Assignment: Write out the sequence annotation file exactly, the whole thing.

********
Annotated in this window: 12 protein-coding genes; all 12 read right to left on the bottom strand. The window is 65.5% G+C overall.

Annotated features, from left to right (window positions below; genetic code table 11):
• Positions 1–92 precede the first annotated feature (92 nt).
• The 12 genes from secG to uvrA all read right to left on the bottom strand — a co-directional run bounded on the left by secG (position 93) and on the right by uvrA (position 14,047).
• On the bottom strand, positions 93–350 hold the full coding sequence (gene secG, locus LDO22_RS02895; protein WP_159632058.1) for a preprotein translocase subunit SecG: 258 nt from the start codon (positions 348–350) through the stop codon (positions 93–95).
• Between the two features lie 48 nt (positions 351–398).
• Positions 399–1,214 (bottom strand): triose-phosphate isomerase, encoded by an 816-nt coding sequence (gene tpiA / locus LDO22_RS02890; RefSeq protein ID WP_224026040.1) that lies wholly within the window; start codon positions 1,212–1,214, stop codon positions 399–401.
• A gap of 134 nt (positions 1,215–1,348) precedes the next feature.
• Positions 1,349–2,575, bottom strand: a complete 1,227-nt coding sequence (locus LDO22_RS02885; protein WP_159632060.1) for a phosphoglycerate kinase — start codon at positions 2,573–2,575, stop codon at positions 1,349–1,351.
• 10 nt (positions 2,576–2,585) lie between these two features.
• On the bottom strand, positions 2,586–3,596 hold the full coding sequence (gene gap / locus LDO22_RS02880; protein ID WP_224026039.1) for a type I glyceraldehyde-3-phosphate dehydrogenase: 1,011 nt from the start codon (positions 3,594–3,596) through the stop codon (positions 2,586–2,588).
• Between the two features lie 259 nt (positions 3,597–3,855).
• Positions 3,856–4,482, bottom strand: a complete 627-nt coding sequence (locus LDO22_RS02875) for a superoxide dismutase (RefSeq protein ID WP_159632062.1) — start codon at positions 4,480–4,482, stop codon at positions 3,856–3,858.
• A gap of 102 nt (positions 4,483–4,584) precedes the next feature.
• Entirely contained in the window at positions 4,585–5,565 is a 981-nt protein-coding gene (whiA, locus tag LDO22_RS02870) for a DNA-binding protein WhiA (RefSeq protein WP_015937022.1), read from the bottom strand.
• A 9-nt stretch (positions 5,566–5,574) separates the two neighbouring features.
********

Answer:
Annotated in this window: 12 protein-coding genes; all 12 read right to left on the bottom strand. The window is 65.5% G+C overall.

Annotated features, from left to right (window positions below; genetic code table 11):
• Positions 1–92 precede the first annotated feature (92 nt).
• The 12 genes from secG to uvrA all read right to left on the bottom strand — a co-directional run bounded on the left by secG (position 93) and on the right by uvrA (position 14,047).
• On the bottom strand, positions 93–350 hold the full coding sequence (gene secG, locus LDO22_RS02895; protein WP_159632058.1) for a preprotein translocase subunit SecG: 258 nt from the start codon (positions 348–350) through the stop codon (positions 93–95).
• Between the two features lie 48 nt (positions 351–398).
• Positions 399–1,214 (bottom strand): triose-phosphate isomerase, encoded by an 816-nt coding sequence (gene tpiA / locus LDO22_RS02890; RefSeq protein ID WP_224026040.1) that lies wholly within the window; start codon positions 1,212–1,214, stop codon positions 399–401.
• A gap of 134 nt (positions 1,215–1,348) precedes the next feature.
• Positions 1,349–2,575, bottom strand: a complete 1,227-nt coding sequence (locus LDO22_RS02885; protein WP_159632060.1) for a phosphoglycerate kinase — start codon at positions 2,573–2,575, stop codon at positions 1,349–1,351.
• 10 nt (positions 2,576–2,585) lie between these two features.
• On the bottom strand, positions 2,586–3,596 hold the full coding sequence (gene gap / locus LDO22_RS02880; protein ID WP_224026039.1) for a type I glyceraldehyde-3-phosphate dehydrogenase: 1,011 nt from the start codon (positions 3,594–3,596) through the stop codon (positions 2,586–2,588).
• Between the two features lie 259 nt (positions 3,597–3,855).
• Positions 3,856–4,482, bottom strand: a complete 627-nt coding sequence (locus LDO22_RS02875) for a superoxide dismutase (RefSeq protein ID WP_159632062.1) — start codon at positions 4,480–4,482, stop codon at positions 3,856–3,858.
• A gap of 102 nt (positions 4,483–4,584) precedes the next feature.
• Entirely contained in the window at positions 4,585–5,565 is a 981-nt protein-coding gene (whiA, locus tag LDO22_RS02870) for a DNA-binding protein WhiA (RefSeq protein WP_015937022.1), read from the bottom strand.
• A 9-nt stretch (positions 5,566–5,574) separates the two neighbouring features.